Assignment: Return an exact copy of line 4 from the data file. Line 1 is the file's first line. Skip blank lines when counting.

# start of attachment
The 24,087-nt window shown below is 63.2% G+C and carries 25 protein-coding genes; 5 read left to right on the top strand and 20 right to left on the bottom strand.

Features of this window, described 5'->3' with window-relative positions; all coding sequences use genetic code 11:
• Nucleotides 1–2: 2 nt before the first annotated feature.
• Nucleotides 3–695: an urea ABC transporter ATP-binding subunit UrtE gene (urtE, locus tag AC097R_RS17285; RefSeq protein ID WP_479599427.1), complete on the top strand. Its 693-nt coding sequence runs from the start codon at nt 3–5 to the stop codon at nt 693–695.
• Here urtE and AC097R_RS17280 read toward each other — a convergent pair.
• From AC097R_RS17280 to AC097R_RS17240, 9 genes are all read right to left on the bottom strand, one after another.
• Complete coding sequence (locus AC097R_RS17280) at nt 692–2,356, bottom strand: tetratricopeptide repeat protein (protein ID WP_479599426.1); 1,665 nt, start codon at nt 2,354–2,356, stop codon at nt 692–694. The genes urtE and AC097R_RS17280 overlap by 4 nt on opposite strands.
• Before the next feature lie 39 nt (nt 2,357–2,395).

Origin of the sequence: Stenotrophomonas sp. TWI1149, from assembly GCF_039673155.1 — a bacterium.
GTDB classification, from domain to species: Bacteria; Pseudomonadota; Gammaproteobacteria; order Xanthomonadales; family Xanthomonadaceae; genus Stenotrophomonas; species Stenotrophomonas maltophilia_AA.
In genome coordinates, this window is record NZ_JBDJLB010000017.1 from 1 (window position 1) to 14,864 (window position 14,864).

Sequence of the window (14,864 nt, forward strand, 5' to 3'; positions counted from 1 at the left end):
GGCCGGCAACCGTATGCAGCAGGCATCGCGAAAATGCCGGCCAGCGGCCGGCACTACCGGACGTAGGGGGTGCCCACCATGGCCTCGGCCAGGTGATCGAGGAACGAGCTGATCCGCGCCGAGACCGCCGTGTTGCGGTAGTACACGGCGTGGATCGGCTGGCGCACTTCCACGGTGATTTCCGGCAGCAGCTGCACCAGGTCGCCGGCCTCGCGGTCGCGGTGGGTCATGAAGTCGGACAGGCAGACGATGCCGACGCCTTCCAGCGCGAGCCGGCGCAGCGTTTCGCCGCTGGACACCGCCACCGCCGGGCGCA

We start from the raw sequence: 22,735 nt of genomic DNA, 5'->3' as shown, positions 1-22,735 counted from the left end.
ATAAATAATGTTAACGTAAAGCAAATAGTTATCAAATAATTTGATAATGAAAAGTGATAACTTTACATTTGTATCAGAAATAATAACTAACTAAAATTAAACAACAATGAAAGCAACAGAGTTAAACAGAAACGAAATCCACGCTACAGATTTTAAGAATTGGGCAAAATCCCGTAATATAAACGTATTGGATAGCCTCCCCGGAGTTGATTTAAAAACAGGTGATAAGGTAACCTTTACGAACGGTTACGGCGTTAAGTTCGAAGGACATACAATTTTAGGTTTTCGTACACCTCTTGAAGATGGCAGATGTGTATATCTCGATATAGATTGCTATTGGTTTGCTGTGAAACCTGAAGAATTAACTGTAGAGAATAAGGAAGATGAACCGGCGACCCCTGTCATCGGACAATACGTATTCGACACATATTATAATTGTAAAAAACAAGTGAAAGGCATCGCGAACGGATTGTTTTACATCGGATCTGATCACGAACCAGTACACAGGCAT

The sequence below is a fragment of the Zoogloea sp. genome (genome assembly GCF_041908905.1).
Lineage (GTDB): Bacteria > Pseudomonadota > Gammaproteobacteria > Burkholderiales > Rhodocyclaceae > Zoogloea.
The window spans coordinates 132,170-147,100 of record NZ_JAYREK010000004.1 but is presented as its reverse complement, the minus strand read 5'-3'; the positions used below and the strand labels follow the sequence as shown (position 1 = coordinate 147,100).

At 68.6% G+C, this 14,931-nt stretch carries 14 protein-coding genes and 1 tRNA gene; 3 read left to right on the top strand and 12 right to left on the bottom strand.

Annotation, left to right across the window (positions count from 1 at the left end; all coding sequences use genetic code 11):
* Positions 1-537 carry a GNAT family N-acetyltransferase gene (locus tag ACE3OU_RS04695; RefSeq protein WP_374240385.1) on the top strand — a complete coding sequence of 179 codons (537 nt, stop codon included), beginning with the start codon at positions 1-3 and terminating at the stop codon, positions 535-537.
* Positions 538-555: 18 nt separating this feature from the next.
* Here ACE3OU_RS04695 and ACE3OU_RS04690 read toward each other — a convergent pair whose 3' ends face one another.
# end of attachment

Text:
• Nucleotides 3–695: an urea ABC transporter ATP-binding subunit UrtE gene (urtE, locus tag AC097R_RS17285; RefSeq protein ID WP_479599427.1), complete on the top strand. Its 693-nt coding sequence runs from the start codon at nt 3–5 to the stop codon at nt 693–695.